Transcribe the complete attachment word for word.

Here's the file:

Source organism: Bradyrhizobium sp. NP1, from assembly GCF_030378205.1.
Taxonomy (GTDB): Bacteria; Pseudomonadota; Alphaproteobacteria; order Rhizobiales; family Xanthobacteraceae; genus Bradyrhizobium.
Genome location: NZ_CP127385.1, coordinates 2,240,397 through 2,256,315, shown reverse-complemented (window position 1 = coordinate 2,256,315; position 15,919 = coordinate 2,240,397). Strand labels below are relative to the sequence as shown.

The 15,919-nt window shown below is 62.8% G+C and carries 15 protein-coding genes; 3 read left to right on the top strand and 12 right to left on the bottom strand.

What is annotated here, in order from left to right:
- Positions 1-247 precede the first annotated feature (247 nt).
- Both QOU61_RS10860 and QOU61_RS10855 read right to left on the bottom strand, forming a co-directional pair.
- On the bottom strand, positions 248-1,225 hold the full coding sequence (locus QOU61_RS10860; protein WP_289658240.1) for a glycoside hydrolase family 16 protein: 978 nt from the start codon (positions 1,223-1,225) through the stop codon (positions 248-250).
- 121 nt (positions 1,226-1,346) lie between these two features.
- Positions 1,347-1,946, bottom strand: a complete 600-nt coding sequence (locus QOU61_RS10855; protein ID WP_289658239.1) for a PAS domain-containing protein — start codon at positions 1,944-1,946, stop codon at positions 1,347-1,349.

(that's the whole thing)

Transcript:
Source organism: Bradyrhizobium sp. NP1, from assembly GCF_030378205.1.
Taxonomy (GTDB): Bacteria; Pseudomonadota; Alphaproteobacteria; order Rhizobiales; family Xanthobacteraceae; genus Bradyrhizobium.
Genome location: NZ_CP127385.1, coordinates 2,240,397 through 2,256,315, shown reverse-complemented (window position 1 = coordinate 2,256,315; position 15,919 = coordinate 2,240,397). Strand labels below are relative to the sequence as shown.

The 15,919-nt window shown below is 62.8% G+C and carries 15 protein-coding genes; 3 read left to right on the top strand and 12 right to left on the bottom strand.

What is annotated here, in order from left to right:
- Positions 1-247 precede the first annotated feature (247 nt).
- Both QOU61_RS10860 and QOU61_RS10855 read right to left on the bottom strand, forming a co-directional pair.
- On the bottom strand, positions 248-1,225 hold the full coding sequence (locus QOU61_RS10860; protein WP_289658240.1) for a glycoside hydrolase family 16 protein: 978 nt from the start codon (positions 1,223-1,225) through the stop codon (positions 248-250).
- 121 nt (positions 1,226-1,346) lie between these two features.
- Positions 1,347-1,946, bottom strand: a complete 600-nt coding sequence (locus QOU61_RS10855; protein ID WP_289658239.1) for a PAS domain-containing protein — start codon at positions 1,944-1,946, stop codon at positions 1,347-1,349.